PCI Security Standards are technical and operational requirements set by the PCI Security Standards Council to protect cardholder data. Threat Stack customers frequently ask us how Threat Stack can help them comply with these two sets of requirements:
- Requirement 10: Track and monitor all access to network resources and cardholder data (in other words, determine the who, what, where, and when)
- Requirement 11: Regularly test security systems and processes (in order to continuously monitor and test security controls)
The good news is that the following Threat Stack features can provide significant benefits to customers who need to satisfy PCI Compliance Requirements 10 and 11:
- Configuration Auditing
- Vulnerability Scanning
- Rules monitoring file integrity, logins, network access, and threat intelligence activity
In the remainder of this post, we’ll demonstrate how these can help you meet your PCI compliance and security goals.
If you are hosting your infrastructure on AWS, running Threat Stack’s AWS Configuration Auditing feature (aka Config Audit) helps satisfy the PCI 11.2 requirement that a customer run regular internal and external network vulnerability scans to identify and assess vulnerabilities. You can help satisfy PCI compliance by remediating issues identified in Config Audit and/or by suppressing policies that do not apply to you.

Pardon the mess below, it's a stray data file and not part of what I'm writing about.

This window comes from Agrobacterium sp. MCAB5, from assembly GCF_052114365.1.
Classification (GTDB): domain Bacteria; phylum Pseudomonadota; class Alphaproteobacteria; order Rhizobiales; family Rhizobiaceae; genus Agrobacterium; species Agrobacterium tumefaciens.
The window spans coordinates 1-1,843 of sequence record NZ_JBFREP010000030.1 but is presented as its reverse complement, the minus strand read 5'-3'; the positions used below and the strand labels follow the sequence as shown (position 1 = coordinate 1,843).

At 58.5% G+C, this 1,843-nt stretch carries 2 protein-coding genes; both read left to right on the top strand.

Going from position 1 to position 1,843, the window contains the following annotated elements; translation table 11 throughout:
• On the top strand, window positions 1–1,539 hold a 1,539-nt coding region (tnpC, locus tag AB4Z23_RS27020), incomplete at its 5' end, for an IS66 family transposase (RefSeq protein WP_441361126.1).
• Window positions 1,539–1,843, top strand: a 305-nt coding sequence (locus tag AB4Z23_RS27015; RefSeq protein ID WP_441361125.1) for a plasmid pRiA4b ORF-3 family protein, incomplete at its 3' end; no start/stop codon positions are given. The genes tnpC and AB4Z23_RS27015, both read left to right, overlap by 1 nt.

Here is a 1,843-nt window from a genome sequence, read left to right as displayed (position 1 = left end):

You can add text to policy descriptions (see the bold text in the following examples), indicating how they support specific PCI requirements:
So while Config Audit takes care of auditing your AWS infrastructure, running our vulnerability scans on instances (either on-premise or in the cloud) also helps satisfy the requirements of PCI 11.2 by helping to identify vulnerabilities that exist in specific packages that are installed on an instance.
Rules and Alerts
You can create a PCI rule set consisting of rules that help satisfy specific PCI requirements to monitor file integrity, logins, network access, and threat intelligence activity similar to the following:
The following are examples of alerts that can be generated by such rules:
Finally, you can use our webhooks integration to send alerts to a utility such as Zapier for reporting and/or archiving.
Final Words . . .
Again, this post shows how you can take advantage of the best practices that are incorporated into the Threat Stack platform to expedite your path to PCI compliance.
We encourage you to explore additional Threat Stack features and, if you are interested in learning more about Threat Stack’s ability to help with PCI compliance, please download a copy of our free Compliance Playbook for Cloud Infrastructure.